Contractor job security – it’s less of an issue than you think

When you announce to your friends and family that you’re quitting your permanent job to pursue contract work, the more anxious among them might ask whether you’re concerned about job security. It’s not an unhelpful question – although contractors know that, by their very nature, each assignment is a short term contract, it doesn’t mean that you’re indifferent to things like security and career longevity.

It’s just that when you’re working as a contractor, you develop a different mindset when approaching your work.

The good news is that you can tell your loved ones not to worry. As a day rate contractor, you have a lot of options, not least because your lucrative contracts give you a degree of financial padding, allowing you to carefully consider your next move.

Unlike a fixed term employee, as a contractor you won’t be afforded any of the fixed term contract rights that go along with being traditionally employed, even on a temporary basis. This does, however, offer you a much higher level of flexibility and negotiating power, particularly if it looks like your contract needs to run longer than expected.

Should I pursue long term contracts?

The answer to this depends on your status as a contractor.

If you’re working under an umbrella company then it might be in your interest to pursue contracts that last for months at time. The reasons for this are:

Increased security

Although you didn’t get into contracting to work for one client without the benefits of permanent employment (sick/holiday/maternity/paternity pay etc.), it can be nice to build up a nest egg secure in the knowledge that you’re not going to have to look for work every few weeks. This can be especially beneficial for fairly new contractors who have built a client base, but need to make sure they have extra savings for the leaner times.

Chance to see a complex project through to completion

If you get a reputation for being someone who can steer a long, difficult project and make it a success, this will stand you in great stead for repeat bookings.

You don’t have to worry about IR35

As the umbrella company counts as your employer and deducts the appropriate amount of tax and national insurance, you don’t have to worry that HMRC will consider you for being an employee ‘in all but name’ and then pursue you for additional tax and penalties.

If you’re a contractor working under your own limited company, then pursuing longer term contracts might be a riskier proposition, particularly if you don’t want to fall foul of IR35. However, as long as you can prove the following three criteria are true, you can happily sign on with your client for an extra few months without suffering any surprise tax investigations.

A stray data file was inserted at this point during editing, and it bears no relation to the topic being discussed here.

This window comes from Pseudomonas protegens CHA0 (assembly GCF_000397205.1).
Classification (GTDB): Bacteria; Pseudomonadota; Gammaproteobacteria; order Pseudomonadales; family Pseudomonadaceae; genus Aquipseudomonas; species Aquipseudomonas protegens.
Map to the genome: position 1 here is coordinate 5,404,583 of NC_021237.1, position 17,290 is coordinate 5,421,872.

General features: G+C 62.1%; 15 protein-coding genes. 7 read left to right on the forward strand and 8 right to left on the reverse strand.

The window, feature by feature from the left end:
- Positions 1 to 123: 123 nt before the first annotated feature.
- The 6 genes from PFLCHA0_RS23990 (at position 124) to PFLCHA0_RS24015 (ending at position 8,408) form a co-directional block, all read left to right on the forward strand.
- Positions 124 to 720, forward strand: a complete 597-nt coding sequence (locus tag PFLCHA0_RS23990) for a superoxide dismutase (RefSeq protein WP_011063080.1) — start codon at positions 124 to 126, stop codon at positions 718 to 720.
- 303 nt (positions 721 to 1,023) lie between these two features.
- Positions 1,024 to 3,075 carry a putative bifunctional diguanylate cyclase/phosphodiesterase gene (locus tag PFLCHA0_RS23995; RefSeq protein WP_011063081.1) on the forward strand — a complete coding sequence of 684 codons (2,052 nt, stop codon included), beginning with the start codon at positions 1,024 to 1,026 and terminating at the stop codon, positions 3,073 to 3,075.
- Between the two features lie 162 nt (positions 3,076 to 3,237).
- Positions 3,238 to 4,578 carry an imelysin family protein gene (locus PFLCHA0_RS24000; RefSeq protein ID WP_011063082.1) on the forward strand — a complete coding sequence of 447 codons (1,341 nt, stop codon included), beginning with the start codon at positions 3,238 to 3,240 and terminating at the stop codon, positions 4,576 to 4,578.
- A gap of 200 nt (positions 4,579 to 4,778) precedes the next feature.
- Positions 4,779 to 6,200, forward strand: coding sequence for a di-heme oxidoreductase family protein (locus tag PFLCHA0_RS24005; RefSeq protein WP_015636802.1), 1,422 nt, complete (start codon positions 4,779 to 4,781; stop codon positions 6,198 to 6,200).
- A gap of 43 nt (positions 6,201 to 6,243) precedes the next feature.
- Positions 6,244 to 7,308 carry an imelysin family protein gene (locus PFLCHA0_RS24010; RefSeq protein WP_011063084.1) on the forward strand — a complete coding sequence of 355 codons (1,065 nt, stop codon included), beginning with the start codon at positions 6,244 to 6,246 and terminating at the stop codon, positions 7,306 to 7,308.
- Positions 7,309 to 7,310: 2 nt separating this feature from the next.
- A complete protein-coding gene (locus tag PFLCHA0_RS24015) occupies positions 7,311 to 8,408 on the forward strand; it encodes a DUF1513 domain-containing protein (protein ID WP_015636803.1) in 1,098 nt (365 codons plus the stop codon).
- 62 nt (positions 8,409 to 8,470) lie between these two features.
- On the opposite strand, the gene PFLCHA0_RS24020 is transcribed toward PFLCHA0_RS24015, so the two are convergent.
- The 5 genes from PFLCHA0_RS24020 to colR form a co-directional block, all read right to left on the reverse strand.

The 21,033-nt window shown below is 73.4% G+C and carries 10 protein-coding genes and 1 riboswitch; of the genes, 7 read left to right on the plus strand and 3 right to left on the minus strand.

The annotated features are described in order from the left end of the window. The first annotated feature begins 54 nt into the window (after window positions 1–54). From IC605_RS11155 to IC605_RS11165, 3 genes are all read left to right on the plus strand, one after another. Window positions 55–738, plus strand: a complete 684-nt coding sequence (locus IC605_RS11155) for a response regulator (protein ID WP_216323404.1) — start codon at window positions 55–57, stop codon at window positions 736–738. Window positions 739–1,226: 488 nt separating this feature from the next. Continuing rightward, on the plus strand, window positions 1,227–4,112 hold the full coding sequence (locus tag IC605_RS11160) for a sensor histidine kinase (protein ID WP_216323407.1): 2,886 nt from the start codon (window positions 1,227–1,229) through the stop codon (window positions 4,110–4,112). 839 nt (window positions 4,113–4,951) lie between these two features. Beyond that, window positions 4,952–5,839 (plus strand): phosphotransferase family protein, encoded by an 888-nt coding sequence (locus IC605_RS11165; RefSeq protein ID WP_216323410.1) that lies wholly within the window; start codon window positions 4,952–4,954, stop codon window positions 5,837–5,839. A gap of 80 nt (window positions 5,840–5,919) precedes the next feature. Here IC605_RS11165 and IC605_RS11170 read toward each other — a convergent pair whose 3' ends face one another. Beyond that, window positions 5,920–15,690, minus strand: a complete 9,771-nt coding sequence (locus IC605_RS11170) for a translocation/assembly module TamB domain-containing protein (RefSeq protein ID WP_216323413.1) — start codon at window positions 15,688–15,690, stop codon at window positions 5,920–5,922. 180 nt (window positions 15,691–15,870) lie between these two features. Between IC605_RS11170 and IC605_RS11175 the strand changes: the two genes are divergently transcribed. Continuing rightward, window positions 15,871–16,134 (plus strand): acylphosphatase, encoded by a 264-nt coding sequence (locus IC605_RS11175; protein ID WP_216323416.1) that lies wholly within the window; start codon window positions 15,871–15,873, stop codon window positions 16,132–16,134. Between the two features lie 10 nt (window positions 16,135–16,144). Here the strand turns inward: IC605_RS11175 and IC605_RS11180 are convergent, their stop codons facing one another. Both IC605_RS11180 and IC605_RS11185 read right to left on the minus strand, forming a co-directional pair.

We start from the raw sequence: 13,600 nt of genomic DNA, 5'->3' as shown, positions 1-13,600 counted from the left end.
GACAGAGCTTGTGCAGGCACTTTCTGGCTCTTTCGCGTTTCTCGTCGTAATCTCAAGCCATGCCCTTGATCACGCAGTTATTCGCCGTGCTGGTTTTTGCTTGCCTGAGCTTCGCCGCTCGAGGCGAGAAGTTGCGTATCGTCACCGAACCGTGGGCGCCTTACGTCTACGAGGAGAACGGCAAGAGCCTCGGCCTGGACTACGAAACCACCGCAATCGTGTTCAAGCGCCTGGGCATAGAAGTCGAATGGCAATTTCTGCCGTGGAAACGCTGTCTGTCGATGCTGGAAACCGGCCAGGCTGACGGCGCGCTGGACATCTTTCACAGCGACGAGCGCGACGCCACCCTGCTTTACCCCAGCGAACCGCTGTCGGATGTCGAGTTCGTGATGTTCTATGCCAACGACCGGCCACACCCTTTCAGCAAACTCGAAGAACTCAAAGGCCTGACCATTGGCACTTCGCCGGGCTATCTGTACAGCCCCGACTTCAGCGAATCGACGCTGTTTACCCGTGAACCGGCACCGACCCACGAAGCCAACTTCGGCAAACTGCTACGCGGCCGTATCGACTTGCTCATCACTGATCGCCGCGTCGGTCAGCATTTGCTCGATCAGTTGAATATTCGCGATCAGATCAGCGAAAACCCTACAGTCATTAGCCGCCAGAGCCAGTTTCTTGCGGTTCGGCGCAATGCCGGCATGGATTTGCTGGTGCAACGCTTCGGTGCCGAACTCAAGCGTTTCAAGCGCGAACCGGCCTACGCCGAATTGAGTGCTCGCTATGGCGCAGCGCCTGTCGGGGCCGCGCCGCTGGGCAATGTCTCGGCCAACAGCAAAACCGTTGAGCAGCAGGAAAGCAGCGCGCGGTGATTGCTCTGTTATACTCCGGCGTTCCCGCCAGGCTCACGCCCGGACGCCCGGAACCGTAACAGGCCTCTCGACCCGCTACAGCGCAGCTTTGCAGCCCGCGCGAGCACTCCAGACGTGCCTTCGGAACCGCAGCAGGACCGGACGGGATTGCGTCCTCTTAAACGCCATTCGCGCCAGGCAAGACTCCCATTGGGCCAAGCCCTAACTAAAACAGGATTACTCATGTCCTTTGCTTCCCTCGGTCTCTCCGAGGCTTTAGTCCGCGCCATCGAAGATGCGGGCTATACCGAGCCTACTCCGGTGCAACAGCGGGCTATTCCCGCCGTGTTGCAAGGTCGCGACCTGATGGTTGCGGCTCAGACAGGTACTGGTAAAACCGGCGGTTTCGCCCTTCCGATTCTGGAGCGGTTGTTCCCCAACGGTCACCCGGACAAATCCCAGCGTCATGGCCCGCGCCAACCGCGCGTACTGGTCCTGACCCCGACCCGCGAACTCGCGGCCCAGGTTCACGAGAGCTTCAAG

You must not be controlled by the client

As an independent business, you must be able to prove to HMRC that you dictate the time and location of your work, not the client.

You must be able to send a substitute in your place

The client must agree that if you are unable to perform your duties, if you send a qualified substitute, then they will allow them to complete the work on your behalf.

You’re not obliged to take on any extra work in addition to the project that was originally agreed

If the client wants you to suddenly work on something else, they’ll need to draw up a whole new contract and you have the right to refuse that work.

If you are settling into a longer term assignment and you deduct your travel to and from work from your taxes, take account of the 24 month rule. If you expect your assignment to last more than two years then your workplace is no longer classed as temporary and HMRC will no longer allow you to claim for your travel expenses.

I don’t want to work long term assignments! How do I keep a steady flow of contracts coming in?

Keep your skills sharp and relevant

Job security comes in many forms and for a contractor that means keeping your eyes peeled and your mind alert to opportunities. Contract jobs can appear at a moment’s notice and are often filled just as quickly, so it’s about utilising the tools you have available to make sure that you’re never short of a new assignment.

To make sure that you’re able to act when the right moment reveals itself, identify the job boards that come up trumps for your industry and keep tabs on the skills that are especially popular. Make sure that you’ve taken the appropriate time to maximise your offer to clients — taking a week to pursue some vocational training can really pay off if the skills you learn are in heavy demand.

Be consistent and persistent

Don’t be afraid to bug recruiters! If you’ve sent your CV off to a new agency, it’s customary to follow up with a phone call the next day. A short phone call is preferable to an email in this case as it helps the recruiters differentiate you from their other placements. I also shows them you’re serious about finding work and puts your CV in the forefront of their mind. Like any sales move, you’ve got to be judicious and make sure that you strike the balance between being persistent and being annoying. That said, if you manage to speak to the right person, you could be privy to assignments before they’re more generally advertised.

So, as you can see, job security is very much in the eye of the beholder. There are so many ways to shore up your contracting employment as you look to the future. It’s also worth remembering that no-one is entirely safe from the threat of redundancy and the nature of your contracting work means you actually have more options and survival strategies than your permanent colleagues. You’re going to be just fine.